It's hurricane season down here in Florida. As politically incorrect as this is, I can't help but let my mind wander back to the early 60s and all the fun we had teasing women about storms that they shared a first name with. You see, back then feminism hadn't gotten more than a little start progress that that kicked in during the early 70s. Hurricanes not only had women's names but also were referred to, even by TV meteorologists, as "she".
I remember one wicked storm back around '62 named Hurricane Carla -- a storm that shared her name with my dad's best friend's wife. Carla and her ole man got no end to the teasing they had to endure from close friends as that storm battered the Florida west coast. I even fictionalized all this once, shifting both the characters and also the time frame around. Here's an excerpt from my unpublished short story Wrist Shake (in press):
.... Preparing for the [fly rod fishing for tarpon] trip, four of us sat in the living room working on tackle: me, my dad, his comedian/fishing partner Jerry, and my brother Henry.Flash forward to the late 70s. Sexism had begun it's slow death and the iconoclastic Neil Young had come up with a worthy follow-up to his power ballad Cortez the Killer (1975), Like a Hurricane (1977) -- a song whose lyrics compared lovin' a woman to enduring a hurricane. Moreover, Neil's trademark power chords and lead riffs between verses do a fine job, metaphorically turning electric guitar solos and chord crashes into what it's like to be in a hurricane. And almost every live album Neil did after '77 contains a version of this song. (The acoustic live versions were even done on a giant antique pump-style pipe organ.)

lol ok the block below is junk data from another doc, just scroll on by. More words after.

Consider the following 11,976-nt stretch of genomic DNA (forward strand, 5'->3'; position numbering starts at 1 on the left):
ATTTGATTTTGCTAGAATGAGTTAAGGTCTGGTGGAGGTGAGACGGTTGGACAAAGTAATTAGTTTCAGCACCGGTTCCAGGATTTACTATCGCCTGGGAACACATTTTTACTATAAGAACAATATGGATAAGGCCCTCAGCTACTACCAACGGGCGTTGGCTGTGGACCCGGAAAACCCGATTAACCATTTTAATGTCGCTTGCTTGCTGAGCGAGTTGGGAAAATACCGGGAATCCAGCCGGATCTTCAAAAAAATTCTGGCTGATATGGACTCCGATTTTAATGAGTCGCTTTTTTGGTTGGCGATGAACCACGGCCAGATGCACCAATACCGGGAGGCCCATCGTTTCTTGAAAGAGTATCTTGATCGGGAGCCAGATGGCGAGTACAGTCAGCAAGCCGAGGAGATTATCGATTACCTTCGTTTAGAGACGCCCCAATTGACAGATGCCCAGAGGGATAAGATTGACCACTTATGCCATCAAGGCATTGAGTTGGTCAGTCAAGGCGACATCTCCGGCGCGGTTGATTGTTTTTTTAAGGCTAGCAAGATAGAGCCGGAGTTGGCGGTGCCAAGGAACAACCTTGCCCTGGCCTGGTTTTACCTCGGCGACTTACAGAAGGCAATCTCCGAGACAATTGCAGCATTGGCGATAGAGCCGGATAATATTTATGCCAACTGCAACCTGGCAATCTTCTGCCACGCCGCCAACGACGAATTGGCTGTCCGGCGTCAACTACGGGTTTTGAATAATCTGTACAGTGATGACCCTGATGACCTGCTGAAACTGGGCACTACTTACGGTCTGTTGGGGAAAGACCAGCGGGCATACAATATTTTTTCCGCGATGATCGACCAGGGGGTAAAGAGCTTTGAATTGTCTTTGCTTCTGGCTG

Jerry was on a roll, teasing as always. My girl Carla and I were fighting, so Jerry had plenty of fresh material. ...
Jerry started in on me. “So what’s the matter, lover boy, Hurricane Carla blow you ashore this evening?”
“Cut me some slack, Jer,” I half pleaded and half barked.
“Lay off him,” Henry said, “he can’t make tackle and weather Carla’s swirling gusts all at the same time.”
Now Jerry starts to croon, “When you’re down, and troubled, and you need a helping hand …”
“Please,” now I was pleading, “leave Carole King’s insights out of this.” I struggled to recover, “Don’t you have some shopping to do? That fine new white sport coat in your closet just cries out for a pink plastic carnation for the lapel.”
Dad decided it was time to move things along. We all reacted to the authority in his eyes and his voice: “If you gentlemen can wrap this up, we can still catch the 10:30 [pm] high tide.” We were immediately back on task. ....
'Nuff said. Here's Neil Young and Crazy Horse performing the original album cut of Like a Hurricane from Neil's 1977 American Stars 'n Bars album.